WINDMILL COUNTRY: Budget Office releases Farm Bill projections – San Angelo Standard Times
The Congressional Budget Office has released projections on expected spending of farm programs for the current budget year, plus ten years, which will serve as a guide for the writing of the 2018 Farm Bill.
The 107-page 2018 Agriculture Appropriations Bill, released on June 29, calls for $144.9 billion in funding. An estimated $20 billion is for discretionary spending, which is $876 million below the last fiscal year.
The bill calls for $4.6 billion more than President Trump’s budget, sent from the White House earlier this year, but is $8.5 billion less than the 2017 fiscal year enacted level.
The bill includes funding for food and medical product safety, animal and plant health programs, rural development and farm services, agricultural trade, financial marketplace oversight and nutrition programs.
The legislation prioritizes funding for programs in rural communities, farmers, ranchers and nutrition for those in need. Policy provisions are also included to reign in unnecessary and burdensome regulations, according to the committee’s news release.
Farm bill math could create a few possible scenarios. Depending on negotiations between the budget and agricultural committees the next farm bill could be required to be budget neutral, meaning any increase in spending in one part of the bill would require a decrease in spending elsewhere in the bill or it could be required to have a net reduction.
According to the committee, these budget directives, scoring a bill (estimating the additional outlays and potential savings relative to the baseline) is one of the most critical components of farm bill development.
Many of the provisions of current farm programs move in opposite direction of commodity prices. For example, several years of lower prices have resulted in higher commodity support payments. Estimates of total farm program expenditures during the 2016 to 2026 fiscal years are now estimated at $64.2 billion dollars, up $3.5 billion over CBO’s March 2016 projections.
The distribution of farm program payments follows base acreage in the U.S. corn; soybeans and wheat represent nearly 70 percent of all program payments, while rice and peanuts represent another 18 percent. Sorghum, upland cotton, dairy, and other smaller field crops represent the remaining 14 percent of outlays. These outlays come in the form of Price Loss Coverage or Agricultural Risk Coverage payments, marketing loan benefits, and margin protection program for dairy outlays.
Government costs of the corn program have increased due to weaker prices, while other commodities were decreased due to higher market prices.
The CBO expects Congress to provide farmers with the option of re-enrolling in the Agricultural Research Service and the National Institute of Food and Agriculture and proposes $2.8 billion for those programs and agricultural research programs.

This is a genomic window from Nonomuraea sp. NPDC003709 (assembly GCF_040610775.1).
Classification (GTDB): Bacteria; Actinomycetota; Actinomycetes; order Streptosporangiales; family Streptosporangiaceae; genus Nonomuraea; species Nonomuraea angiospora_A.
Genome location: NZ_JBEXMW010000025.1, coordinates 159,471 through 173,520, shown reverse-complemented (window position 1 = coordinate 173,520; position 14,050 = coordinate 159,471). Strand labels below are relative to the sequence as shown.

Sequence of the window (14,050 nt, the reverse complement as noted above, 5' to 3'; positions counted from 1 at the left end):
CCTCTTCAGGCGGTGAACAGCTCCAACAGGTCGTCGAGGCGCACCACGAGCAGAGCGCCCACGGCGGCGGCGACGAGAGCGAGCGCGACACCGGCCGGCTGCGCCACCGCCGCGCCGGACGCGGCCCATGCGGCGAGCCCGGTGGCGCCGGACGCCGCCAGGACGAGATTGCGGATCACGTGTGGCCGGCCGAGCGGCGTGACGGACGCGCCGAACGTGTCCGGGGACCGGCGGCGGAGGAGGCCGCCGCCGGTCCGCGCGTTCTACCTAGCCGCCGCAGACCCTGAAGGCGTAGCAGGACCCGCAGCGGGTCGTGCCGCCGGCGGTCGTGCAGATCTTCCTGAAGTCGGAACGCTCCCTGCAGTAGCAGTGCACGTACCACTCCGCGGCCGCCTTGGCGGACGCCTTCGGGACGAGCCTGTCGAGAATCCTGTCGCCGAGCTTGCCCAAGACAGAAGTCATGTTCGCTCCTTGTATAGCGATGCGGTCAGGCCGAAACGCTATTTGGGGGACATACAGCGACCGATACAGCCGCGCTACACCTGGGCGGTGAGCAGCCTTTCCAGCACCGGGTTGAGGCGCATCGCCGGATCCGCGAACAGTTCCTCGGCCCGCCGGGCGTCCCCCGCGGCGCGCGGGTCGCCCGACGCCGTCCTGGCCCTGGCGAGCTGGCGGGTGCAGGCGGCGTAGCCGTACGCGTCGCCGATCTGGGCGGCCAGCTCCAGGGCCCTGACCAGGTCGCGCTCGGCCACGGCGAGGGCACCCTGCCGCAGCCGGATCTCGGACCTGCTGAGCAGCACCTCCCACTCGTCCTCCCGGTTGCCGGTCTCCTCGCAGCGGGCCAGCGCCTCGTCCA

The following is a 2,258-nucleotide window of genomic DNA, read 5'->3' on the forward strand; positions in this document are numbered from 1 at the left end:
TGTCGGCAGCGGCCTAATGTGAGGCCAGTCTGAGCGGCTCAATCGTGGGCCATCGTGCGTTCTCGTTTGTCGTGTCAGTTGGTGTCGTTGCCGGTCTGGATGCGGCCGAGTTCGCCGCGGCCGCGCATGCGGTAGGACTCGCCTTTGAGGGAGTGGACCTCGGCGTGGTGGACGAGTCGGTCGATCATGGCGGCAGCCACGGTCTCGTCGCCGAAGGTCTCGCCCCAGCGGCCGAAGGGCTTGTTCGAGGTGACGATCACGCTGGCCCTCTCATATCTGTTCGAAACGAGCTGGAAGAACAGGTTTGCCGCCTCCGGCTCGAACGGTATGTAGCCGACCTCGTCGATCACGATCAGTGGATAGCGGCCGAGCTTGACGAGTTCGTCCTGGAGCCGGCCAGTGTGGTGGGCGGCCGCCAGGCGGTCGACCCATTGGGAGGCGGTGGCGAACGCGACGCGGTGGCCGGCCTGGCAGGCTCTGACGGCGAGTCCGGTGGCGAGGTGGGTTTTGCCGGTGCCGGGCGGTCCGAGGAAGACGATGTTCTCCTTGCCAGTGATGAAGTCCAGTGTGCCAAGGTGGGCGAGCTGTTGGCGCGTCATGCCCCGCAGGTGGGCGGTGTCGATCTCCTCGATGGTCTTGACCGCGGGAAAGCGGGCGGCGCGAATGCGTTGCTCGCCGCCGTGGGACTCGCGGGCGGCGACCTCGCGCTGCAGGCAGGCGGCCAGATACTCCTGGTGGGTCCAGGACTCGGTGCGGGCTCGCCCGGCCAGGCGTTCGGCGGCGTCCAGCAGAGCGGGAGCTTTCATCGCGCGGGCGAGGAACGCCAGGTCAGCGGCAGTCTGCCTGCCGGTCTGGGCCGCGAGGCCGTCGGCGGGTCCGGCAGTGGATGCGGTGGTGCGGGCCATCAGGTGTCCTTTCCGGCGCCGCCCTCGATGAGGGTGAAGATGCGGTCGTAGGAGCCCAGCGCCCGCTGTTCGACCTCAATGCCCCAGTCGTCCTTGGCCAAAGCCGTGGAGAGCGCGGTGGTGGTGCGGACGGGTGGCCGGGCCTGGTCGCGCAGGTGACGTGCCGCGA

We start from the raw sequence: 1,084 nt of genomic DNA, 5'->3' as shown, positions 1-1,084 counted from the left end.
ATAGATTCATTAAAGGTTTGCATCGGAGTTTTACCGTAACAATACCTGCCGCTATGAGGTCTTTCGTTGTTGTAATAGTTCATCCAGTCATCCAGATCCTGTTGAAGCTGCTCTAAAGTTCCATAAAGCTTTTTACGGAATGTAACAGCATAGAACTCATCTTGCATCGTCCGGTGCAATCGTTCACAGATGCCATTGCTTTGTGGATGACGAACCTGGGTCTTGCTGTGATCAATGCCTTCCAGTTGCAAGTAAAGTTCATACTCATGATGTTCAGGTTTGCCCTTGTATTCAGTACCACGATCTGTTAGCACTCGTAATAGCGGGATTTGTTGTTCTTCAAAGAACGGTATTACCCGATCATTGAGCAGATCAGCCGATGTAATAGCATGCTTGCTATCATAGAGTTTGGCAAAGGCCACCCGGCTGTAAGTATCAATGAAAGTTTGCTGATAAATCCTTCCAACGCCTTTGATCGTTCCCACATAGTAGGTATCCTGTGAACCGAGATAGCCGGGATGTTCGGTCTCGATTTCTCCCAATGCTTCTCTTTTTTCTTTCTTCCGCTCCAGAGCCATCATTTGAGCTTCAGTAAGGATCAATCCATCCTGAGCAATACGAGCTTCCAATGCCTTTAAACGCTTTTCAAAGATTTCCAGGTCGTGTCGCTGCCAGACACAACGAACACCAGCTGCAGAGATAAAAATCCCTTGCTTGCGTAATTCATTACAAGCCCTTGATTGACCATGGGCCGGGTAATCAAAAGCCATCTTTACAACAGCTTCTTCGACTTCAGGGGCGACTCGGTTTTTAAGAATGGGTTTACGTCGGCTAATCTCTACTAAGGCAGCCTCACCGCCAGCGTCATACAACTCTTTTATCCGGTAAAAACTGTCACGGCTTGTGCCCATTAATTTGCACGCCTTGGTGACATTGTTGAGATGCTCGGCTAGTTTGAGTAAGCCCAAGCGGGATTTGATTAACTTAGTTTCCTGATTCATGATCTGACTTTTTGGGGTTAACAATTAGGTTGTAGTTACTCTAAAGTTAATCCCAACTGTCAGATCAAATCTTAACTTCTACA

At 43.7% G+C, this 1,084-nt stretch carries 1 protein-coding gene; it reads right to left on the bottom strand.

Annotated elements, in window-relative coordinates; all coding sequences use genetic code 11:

Support of research at ARS facilities should continue as work focuses to “mitigate and stop devastating crop disease, improve food security and water quality, increase production and combat antimicrobial resistance.”
Funding for the USDA’s Animal and Plant Health Inspection Service is also included in the proposal at $906 million. The programs support control or eradication of plant and animal pests and diseases.
Conservation programs are budgeted at $904 million, $1.6 billion for farm programs like those provided by the Farm Service Agency, $2.6 billion for rural development programs, $1.038 billion for food safety and inspection programs and $2.8 billion for Food and Drug Administration programs.
Also the Commodity Futures Trading Commission allotment of $248 million, $1.8 billion for overseas food aid and to promote U.S. agricultural products, food and nutrition programs and $73.6 billion for the Supplemental Nutrition Assistance or Food Stamps program.
“The safety and accessibility of our nation’s food and drug supply is of utmost importance to our economy, our quality of life, and – given the great benefit of producing necessities here at home – our national security,” House Appropriations Chairman Rodney Frelinghuysen said.
“This bill prioritizes funding on federal programs that support these critical industries and the farmers, ranchers, medical professionals and many others that form the backbone of our food and drug supply, which is the best in the world,” Frelinghuysen said.
By the way, the 2018 West Texas Legislative Summit, hosted by the San Angelo Chamber of Commerce, will focus primarily on the 2018 Farm Bill. It will be from 8 a.m. until 4 p.m. August 1 at the C.J. Davidson Conference Center on the Angelo State University campus. For more information and registration cost, call 325-655-4136.
Lackey is agriculture editor emeritus. Contact him at firstname.lastname@example.org